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HomeAt Home & BeyondAnnual Kass Circle Cleanup Takes Place Jan. 15

Annual Kass Circle Cleanup Takes Place Jan. 15

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In honor of the legacy of Dr. Martin Luther King Jr., People Helping People, 1396 Kass Circle, Spring Hill, will host the annual Kass Circle Cleanup on Monday, January 15. “Kass Circle Cleanup is a grassroots effort to give back to one’s community,” read an event notice.

This event is planned in observance of Martin Luther King Day, which is observed each year on the third Monday in January. Designated as a “day in, not a day off,” MLK Day is the only federal holiday designated as a day of service that encourages all Americans to volunteer to improve their communities.

At the Kass Circle Cleanup from 8 a.m. to noon (with signup taking place from 8-8:30 a.m. at the PHP Help Center), volunteers will be encouraged to clean up the street and neighborhood surrounding the headquarters of People Helping People, an interfaith nonprofit that provides food to people in need in Hernando County. PHP will supply masks, gloves, trash bags, water, coffee and snacks.

According to executive director Kendra Kenney, the Kass Circle Cleanup has become a tradition at People Helping People. “Kass Circle Cleanup is an annual project for PHP and has been ongoing for several years. We feel that as a good neighbor to the surrounding businesses and homes, we should make sure that everything beyond our 1396 Kass Circle address is kept tidy,” Kendra explained. “We had around 20 volunteers last year. Many of them are young people.”

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The cleanup is an extensive, widescale effort that covers the area surrounding this Spring Hill office, resource center and food pantry. “We start at our HELP Center, go down Kass Circle to Spring Hill Dr.,” said Kenney. “Continue down Spring Hill back to the other entrance to Kass.”

Kenney often finds herself dismayed by the trash and refuse discovered throughout the Kass Circle Cleanup. “It’s unbelievable and unfortunate what people will leave behind,” she said. “Last year, we had to dispose of a sofa and a TV and just an incredible amount of plastic that could have simply been placed in a dumpster or garbage can.”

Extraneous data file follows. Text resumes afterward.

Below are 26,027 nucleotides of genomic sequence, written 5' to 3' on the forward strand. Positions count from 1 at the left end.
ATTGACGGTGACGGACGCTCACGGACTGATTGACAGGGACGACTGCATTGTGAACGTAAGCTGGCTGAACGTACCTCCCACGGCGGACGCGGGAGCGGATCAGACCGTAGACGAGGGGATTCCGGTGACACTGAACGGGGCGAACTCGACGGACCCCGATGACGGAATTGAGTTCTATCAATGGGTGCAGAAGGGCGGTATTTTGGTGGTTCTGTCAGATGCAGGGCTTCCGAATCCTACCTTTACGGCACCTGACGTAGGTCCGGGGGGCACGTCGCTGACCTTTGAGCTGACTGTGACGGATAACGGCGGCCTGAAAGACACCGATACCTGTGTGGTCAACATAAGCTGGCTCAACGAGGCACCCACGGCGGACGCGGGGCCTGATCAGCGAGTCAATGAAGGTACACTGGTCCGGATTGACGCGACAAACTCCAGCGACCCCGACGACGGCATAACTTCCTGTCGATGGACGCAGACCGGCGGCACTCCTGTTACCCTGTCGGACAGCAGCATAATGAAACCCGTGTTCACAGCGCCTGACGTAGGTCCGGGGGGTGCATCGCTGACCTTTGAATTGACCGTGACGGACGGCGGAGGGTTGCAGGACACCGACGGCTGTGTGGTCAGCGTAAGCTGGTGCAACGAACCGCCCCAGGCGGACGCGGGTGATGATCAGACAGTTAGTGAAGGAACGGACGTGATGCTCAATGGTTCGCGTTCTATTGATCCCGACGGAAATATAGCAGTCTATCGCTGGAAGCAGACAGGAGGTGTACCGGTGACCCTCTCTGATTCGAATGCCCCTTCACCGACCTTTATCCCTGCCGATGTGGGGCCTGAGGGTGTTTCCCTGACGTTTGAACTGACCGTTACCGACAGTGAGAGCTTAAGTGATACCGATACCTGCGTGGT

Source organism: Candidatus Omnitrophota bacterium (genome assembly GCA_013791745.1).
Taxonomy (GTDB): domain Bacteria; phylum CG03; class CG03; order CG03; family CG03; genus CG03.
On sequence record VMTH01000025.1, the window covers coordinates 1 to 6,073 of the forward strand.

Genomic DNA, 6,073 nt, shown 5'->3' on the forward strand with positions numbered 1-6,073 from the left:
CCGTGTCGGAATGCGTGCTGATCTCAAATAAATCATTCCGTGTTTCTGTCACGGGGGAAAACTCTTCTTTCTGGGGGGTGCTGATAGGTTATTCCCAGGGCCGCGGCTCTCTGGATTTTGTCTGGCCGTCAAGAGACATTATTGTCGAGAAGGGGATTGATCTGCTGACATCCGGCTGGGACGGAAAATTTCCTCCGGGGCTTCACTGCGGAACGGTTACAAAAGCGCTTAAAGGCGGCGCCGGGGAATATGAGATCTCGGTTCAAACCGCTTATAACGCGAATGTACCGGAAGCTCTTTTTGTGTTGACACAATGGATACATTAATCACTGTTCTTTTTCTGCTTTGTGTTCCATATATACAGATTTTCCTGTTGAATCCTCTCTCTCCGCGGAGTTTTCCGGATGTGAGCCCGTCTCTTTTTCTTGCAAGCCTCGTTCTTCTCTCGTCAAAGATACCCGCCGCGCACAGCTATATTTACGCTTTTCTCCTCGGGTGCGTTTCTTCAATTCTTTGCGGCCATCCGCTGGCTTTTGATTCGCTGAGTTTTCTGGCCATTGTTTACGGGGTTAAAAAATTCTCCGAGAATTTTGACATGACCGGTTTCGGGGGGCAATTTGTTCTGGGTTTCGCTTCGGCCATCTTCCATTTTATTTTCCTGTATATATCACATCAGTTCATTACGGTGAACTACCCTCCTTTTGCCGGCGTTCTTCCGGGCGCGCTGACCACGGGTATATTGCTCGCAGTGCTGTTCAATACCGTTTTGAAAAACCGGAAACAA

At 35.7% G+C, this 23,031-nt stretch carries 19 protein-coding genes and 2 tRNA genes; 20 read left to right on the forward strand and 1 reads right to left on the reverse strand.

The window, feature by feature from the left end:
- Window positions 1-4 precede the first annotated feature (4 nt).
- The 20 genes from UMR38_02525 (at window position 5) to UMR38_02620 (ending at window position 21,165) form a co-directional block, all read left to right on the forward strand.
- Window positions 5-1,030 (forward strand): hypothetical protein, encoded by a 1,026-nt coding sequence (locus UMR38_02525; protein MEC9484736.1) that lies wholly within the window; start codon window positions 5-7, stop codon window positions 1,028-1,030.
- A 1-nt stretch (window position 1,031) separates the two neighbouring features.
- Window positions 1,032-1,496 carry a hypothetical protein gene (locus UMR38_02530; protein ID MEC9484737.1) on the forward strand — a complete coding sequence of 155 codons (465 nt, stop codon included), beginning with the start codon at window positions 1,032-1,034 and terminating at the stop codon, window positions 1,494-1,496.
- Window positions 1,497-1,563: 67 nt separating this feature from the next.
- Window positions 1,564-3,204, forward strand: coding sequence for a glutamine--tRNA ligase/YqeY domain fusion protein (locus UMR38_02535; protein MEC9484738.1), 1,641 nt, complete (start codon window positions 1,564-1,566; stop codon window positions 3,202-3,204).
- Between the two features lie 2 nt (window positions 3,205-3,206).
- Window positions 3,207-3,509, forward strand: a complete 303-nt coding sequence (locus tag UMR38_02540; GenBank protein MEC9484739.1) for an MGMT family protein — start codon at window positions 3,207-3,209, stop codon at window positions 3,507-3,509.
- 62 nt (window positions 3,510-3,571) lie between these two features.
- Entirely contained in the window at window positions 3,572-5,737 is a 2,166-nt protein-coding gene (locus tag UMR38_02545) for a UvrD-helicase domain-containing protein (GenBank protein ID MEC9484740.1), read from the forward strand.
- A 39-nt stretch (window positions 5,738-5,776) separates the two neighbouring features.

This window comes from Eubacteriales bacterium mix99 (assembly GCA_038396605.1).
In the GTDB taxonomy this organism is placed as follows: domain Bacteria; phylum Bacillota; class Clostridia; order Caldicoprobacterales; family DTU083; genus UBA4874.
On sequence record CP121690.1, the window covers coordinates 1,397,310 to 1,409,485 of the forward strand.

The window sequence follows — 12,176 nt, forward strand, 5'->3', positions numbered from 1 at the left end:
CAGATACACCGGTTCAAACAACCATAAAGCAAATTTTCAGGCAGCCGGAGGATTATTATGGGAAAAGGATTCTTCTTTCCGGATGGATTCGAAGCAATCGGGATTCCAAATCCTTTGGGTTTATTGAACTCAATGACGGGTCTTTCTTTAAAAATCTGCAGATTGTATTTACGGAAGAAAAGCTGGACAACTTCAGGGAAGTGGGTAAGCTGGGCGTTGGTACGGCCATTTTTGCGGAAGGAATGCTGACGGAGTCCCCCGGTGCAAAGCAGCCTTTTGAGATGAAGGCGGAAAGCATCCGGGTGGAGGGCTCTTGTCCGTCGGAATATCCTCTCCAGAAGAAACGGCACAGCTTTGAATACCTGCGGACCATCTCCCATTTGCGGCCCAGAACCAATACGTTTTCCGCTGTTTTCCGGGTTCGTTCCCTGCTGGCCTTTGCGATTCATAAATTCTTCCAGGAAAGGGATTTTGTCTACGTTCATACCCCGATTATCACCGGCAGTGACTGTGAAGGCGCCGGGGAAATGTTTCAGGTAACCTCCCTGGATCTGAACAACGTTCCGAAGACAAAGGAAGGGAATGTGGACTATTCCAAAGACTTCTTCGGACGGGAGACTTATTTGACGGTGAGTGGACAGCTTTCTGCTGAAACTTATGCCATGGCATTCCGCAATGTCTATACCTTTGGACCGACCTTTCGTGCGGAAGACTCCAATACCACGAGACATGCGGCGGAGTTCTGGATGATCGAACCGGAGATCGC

Cleanup volunteers are supplied with the tools to neaten and beautify their subject area.
“We will provide gloves, masks, garbage bags, and a couple of pickup trucks to haul out any large object,” said Kenney.

Furthermore, participating young people can clean up when it comes to earning volunteer hours for school. “Students are encouraged to help out this year as it is a holiday off of school, too, and the hours would count toward any scholarship requirements,” she said. “It’s also a good opportunity for those needing community service hours or families looking to do something together.”

Kenney sees the responsible management of trash as a societal responsibility. “It’s hard for me to believe that in 2024, people will still litter, throwing garbage out of their cars or as they are walking. Who does that? On the other hand, I understand the plight of the homeless, who do not have a place to throw out their garbage,” she said. “I can understand homeowners being upset when they see the garbage from a homeless campsite. This is a societal problem and needs the community to work together to figure out how to manage that garbage.”

Kenney sees MLK Day as an ideal time for people to gather and carry out their civic responsibility to clean and preserve their environment. “The Martin Luther King Jr. holiday is really an appropriate day for the project,” she said. “Clyde, who works as our front desk assistant, wrote the part posted on PHP’s Facebook about Dr. King (as a part of the cleanup announcement). I wanted the posting to be sure and address the true reason for the holiday and from a black man’s perspective.”

Clyde wrote: “Dr. King dedicated his life to the nonviolent struggle for civil rights. His leadership gave credence to his overall success in the civil rights movement. He was convinced that people of color could and would participate in the political process and the right to social freedom and equality. Dr. King’s belief is that all men are created equal, regardless of one’s race, creed, color, or ethnicity. He dreamed that one day, people would live together like brothers and sisters. In order to realize this, change starts at the grassroots.”

“People Helping People is a very grassroots type of organization,” the message concludes. “We’re proud to be offering this opportunity to honor Dr. King and his legacy while giving back to the community.”

Megan Hussey
Megan Hussey
Megan Hussey is a features journalist and author who is the winner of Florida Press Association honors and a certificate of appreciation from LINCS (Family Support Domestic and Sexual Violence Prevention Task Force) and Sunrise Domestic Violence and Sexual Assault Center for her newspaper coverage of these issues. She graduated cum laude from Ball State University in Muncie, Ind., with a journalism major and English/sociology minor, and previously wrote for publications that include the Pasco editions of The Tampa Tribune and Tampa Bay Times. A native of Indiana, she lives in Florida.
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